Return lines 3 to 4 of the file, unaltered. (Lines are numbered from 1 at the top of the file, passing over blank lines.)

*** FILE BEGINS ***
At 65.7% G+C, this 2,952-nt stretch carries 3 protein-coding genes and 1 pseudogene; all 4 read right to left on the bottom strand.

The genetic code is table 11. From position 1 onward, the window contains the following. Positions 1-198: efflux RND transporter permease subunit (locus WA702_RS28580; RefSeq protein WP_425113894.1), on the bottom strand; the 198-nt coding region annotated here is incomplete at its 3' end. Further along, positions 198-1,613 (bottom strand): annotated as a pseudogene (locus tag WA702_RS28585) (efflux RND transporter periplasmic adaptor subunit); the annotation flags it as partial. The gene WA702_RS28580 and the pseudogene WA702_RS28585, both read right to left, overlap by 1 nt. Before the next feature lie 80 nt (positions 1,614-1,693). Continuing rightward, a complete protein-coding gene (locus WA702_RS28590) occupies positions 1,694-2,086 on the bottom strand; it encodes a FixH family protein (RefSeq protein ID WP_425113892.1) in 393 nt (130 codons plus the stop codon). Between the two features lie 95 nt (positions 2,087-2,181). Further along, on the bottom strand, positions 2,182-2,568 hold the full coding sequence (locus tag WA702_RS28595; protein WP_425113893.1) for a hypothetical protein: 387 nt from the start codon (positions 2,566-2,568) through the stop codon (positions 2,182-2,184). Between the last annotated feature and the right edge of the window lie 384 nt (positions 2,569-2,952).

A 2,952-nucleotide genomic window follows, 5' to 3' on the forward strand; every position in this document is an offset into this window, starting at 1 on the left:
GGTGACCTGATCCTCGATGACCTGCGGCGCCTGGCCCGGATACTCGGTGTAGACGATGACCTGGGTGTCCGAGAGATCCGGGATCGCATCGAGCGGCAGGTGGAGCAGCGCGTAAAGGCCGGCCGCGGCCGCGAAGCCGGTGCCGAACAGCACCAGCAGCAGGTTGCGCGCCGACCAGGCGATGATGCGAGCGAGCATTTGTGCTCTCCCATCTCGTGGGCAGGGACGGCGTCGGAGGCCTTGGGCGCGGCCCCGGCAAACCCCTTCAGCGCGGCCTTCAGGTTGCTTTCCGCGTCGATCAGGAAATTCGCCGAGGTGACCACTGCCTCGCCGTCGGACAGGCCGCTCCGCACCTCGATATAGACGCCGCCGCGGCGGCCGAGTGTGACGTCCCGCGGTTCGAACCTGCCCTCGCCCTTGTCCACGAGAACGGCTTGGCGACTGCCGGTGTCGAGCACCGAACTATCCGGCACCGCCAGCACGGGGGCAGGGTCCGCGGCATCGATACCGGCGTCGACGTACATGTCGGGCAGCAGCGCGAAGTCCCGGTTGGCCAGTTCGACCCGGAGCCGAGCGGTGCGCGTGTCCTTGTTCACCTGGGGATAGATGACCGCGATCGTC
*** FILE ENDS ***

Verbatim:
A 2,952-nucleotide genomic window follows, 5' to 3' on the forward strand; every position in this document is an offset into this window, starting at 1 on the left:
GGTGACCTGATCCTCGATGACCTGCGGCGCCTGGCCCGGATACTCGGTGTAGACGATGACCTGGGTGTCCGAGAGATCCGGGATCGCATCGAGCGGCAGGTGGAGCAGCGCGTAAAGGCCGGCCGCGGCCGCGAAGCCGGTGCCGAACAGCACCAGCAGCAGGTTGCGCGCCGACCAGGCGATGATGCGAGCGAGCATTTGTGCTCTCCCATCTCGTGGGCAGGGACGGCGTCGGAGGCCTTGGGCGCGGCCCCGGCAAACCCCTTCAGCGCGGCCTTCAGGTTGCTTTCCGCGTCGATCAGGAAATTCGCCGAGGTGACCACTGCCTCGCCGTCGGACAGGCCGCTCCGCACCTCGATATAGACGCCGCCGCGGCGGCCGAGTGTGACGTCCCGCGGTTCGAACCTGCCCTCGCCCTTGTCCACGAGAACGGCTTGGCGACTGCCGGTGTCGAGCACCGAACTATCCGGCACCGCCAGCACGGGGGCAGGGTCCGCGGCATCGATACCGGCGTCGACGTACATGTCGGGCAGCAGCGCGAAGTCCCGGTTGGCCAGTTCGACCCGGAGCCGAGCGGTGCGCGTGTCCTTGTTCACCTGGGGATAGATGACCGCGATCGTC